Charles Coleman Finlay is an author you are familiar with if you’ve read more than a couple of issues of the Magazine of Fantasy and Science Fiction. His recent story, “The Political Prisoner” was a Nebula Award nominee and is currently a Hugo Nominee and a Sturgeon nominee. And of course, it’ll be in the next volume of Gardner Dozois’ Year’s Best.
I’ve known Charlie since I started writing through his involvement with the Online Writers Workshop. Charlie was the first professional author I really got to know, and he was immensely helpful in helping me learn the ropes. It’s been really educational to watch his career progress, as he’s always been willing to share the ins and outs of his experiences in publishing.
Let’s talk about the first book, and then head into the interview.
The first book of his Traitor to the Crown series, The Patriot Witch introduces us to the world of 1770s America on the verge of a war with the Empire. Our protagonist, Proctor Brown, would appear to be your average farmer of the period. He has his wife picked out, plans to expand his farm. He’s a minuteman, but hopes that the scuffle that’s brewing doesn’t turn into a war, but if it does, he’ll clearly side with the patriots. But there’s just one other thing– Proctor Brown is a witch. He’s inherited his ability from his mother, who is originally from Salem, and has kept her talent secret.
When Proctor witnesses the use of magic by a British soldier, he begins to realize that he may have to use his talent and fight magic with magic. And he’s off on a wild adventure that takes him through some of the early battles of the war.
Finlay’s writing is tight, lean prose, and he especially writes action well. I found myself holding my breath a bit during some of the tense battle scenes. One thing that really stood out is that war kills people much more indescriminately than I expected. The protagonist will be having a conversation with someone and then five pages later, their leg will be blown off by a musket. It really drove home the nature of war in this time period for me.
His take on magic is really interesting, and definitely draws from the lore of the time period regarding witches. Proctor is only just learning what magic is capable of, but by the end of the first book, he’s considerably more skilled than before.
Can you share with me a little bit about the day-to-day nuts-and-bolts of your writing process? How did you make time to write the book, with your full family life and a full time job? How long did it take you to write the book from first conceiving the idea to finishing the book and submitting it for publication?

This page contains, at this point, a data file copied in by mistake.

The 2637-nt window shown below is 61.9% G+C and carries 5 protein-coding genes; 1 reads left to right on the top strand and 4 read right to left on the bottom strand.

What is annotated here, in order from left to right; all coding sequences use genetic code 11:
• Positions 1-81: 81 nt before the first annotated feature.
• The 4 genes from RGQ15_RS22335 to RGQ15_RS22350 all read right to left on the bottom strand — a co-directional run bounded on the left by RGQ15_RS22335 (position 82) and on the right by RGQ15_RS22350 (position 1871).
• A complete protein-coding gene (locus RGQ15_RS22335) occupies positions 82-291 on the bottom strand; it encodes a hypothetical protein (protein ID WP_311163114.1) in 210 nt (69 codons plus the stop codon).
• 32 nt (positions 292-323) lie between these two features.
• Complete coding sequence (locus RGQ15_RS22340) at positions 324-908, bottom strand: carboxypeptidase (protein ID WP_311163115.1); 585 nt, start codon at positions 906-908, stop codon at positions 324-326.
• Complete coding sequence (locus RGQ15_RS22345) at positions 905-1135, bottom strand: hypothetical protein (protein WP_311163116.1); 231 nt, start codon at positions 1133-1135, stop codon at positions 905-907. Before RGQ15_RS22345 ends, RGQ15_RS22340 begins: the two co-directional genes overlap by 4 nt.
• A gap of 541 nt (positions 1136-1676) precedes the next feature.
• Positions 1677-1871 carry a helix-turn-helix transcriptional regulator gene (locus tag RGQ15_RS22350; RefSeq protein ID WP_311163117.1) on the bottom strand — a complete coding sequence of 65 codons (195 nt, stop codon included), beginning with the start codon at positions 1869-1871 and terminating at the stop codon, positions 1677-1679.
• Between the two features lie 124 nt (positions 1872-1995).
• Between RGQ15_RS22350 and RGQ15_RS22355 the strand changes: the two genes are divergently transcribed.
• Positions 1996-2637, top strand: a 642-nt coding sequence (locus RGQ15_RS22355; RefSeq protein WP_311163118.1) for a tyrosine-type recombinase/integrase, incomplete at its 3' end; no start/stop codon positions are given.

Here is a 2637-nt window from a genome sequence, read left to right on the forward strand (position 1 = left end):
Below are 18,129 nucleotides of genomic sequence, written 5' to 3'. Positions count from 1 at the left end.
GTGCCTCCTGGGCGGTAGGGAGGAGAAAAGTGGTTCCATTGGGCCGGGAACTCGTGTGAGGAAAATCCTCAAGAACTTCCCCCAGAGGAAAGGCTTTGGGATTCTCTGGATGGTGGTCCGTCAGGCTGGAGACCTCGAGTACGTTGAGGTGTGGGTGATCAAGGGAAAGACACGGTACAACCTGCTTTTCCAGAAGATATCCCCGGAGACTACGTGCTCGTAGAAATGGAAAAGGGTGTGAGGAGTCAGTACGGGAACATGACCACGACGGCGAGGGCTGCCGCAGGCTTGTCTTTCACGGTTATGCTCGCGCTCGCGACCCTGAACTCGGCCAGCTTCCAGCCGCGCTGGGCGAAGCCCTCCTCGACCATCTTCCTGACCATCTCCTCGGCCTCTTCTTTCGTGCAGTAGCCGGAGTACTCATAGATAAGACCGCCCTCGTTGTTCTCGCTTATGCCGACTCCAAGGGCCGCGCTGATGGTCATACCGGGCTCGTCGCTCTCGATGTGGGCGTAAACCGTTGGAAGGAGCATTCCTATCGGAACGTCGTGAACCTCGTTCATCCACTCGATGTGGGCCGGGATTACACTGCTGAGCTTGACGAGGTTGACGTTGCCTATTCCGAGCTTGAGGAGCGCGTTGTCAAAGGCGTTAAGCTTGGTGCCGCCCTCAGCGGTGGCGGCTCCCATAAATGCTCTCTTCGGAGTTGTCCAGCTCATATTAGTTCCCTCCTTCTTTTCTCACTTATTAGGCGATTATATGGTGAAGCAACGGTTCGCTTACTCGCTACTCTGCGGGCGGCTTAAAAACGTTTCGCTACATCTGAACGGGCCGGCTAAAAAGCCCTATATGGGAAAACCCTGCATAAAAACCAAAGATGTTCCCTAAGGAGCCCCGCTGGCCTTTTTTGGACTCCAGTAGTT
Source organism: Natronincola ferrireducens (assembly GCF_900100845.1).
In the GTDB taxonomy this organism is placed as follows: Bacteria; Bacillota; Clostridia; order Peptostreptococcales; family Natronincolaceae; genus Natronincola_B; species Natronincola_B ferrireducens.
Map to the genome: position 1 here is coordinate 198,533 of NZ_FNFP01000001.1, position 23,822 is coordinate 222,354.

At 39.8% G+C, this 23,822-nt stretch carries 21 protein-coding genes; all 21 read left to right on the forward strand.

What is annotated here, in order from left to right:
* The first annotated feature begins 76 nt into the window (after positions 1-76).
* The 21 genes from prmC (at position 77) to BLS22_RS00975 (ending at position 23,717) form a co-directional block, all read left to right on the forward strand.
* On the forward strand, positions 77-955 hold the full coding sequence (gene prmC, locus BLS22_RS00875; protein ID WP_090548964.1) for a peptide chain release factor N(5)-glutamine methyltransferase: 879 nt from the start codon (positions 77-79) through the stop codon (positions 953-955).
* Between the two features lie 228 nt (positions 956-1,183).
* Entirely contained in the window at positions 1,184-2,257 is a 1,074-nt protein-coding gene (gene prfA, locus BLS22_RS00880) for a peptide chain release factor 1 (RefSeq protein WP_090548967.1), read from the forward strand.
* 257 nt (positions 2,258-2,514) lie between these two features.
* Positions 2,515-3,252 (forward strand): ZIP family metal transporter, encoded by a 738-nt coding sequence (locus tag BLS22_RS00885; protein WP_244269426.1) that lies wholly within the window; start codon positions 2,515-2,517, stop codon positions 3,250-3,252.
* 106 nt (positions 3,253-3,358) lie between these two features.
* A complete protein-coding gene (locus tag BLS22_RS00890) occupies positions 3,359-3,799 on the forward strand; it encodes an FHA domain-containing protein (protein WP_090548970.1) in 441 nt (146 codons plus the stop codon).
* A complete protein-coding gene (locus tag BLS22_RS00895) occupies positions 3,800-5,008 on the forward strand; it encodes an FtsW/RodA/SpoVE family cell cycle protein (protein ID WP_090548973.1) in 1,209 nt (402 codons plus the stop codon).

There are four of us at home, including two writers and two teenage boys, all piled up on top of one another. Our house isn’t big enough for us to have a room where Rae (my wife and sometimes co-author, Rae Carson Finlay) or I can get away for enough peace and quiet to write. So when I’m working on something, I either do it late at night after everyone else goes to bed, or I leave the house and find someplace else to work. You’ll see Luck Bros Coffee in Grandview Heights, Ohio, mentioned in the acknowledgements of my books. That’s because I set up office for months in one of their front booths, and they kept me quietly and efficiently supplied with fresh coffee and grilled cheese sandwiches while I wrote.
How did you make time to write the book, with your full family life and a full time job?
The only way to make enough time to write was to take it away from other things. I gave up weekends. I spent my weeks of vacation hunkered over the keyboard. I neglected washing dishes or vacuuming the house. I have three years’ worth of papers spilling out of boxes in need of sorting and filing. But I don’t miss work, and I don’t skip my kids’ soccer games or school plays unless I’m out of town at a convention.
How long did it take you to write the book from first conceiving the idea to finishing the book and submitting it for publication?
Back in 2006, my agent called me and asked if I had any ideas for historical fantasy series. He thought that would take advantage of my background as a historian and play to my strengths as a writer. I didn’t have any ideas at the moment, but I said if he gave me a weekend I’d see what I could come up with.
That was on a Thursday afternoon. By Monday morning, I had a detailed outline for the Traitor to the Crown series. Once I had the idea for a secret history about witches fighting the Revolution, everything sort of clicked into place. Over the next couple weeks, I wrote seventy pages of sample chapters. Then my agent took the series to Del Rey to see if they were interested. The negotiation process took about a year. I rewrote and added to the sample chapters (selling a short story version of it to Fantasy & Science Fiction), did research on the period and on witchcraft, and refined the outlines.
At the beginning of June, 2007, we had a deal. That’s when the writing took off like a rocket. I was supposed to write the three books over nine months. It was closer to eighteen. The second book was the hardest one to pull together. The third book deviated the farthest from the original outline, but all the pieces fell into place. I turned in the final book in January, 2009. So from first concept to all three books finished and published took three years. The actual writing was more like eighteen months.